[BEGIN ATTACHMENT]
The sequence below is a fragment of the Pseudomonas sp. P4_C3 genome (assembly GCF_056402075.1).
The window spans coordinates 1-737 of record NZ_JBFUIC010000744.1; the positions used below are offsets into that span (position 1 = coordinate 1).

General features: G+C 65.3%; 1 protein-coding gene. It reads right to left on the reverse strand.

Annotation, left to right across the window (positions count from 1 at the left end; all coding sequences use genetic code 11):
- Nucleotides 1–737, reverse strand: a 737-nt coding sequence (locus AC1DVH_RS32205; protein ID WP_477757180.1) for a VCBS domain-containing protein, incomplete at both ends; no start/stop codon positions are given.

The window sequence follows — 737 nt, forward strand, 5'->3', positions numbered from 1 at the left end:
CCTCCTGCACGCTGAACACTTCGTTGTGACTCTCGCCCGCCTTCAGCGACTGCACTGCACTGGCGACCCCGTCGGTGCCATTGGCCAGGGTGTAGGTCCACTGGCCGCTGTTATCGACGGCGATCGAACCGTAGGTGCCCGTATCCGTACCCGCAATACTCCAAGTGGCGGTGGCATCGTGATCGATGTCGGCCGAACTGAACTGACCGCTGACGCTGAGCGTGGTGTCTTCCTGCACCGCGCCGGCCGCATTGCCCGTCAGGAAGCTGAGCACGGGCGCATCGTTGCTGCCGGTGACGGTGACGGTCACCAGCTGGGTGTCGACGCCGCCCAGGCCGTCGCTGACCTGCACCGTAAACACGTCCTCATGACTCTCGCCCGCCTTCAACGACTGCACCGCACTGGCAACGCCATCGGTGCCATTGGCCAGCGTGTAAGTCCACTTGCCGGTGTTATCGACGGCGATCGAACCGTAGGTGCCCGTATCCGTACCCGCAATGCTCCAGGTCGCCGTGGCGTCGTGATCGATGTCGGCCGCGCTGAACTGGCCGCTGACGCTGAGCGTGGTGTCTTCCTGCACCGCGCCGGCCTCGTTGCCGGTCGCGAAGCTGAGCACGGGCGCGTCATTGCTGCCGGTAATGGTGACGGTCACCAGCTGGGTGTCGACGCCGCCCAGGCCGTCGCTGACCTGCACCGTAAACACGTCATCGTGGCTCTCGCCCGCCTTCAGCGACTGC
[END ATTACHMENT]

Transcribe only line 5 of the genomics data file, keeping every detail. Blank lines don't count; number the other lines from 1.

- Nucleotides 1–737, reverse strand: a 737-nt coding sequence (locus AC1DVH_RS32205; protein ID WP_477757180.1) for a VCBS domain-containing protein, incomplete at both ends; no start/stop codon positions are given.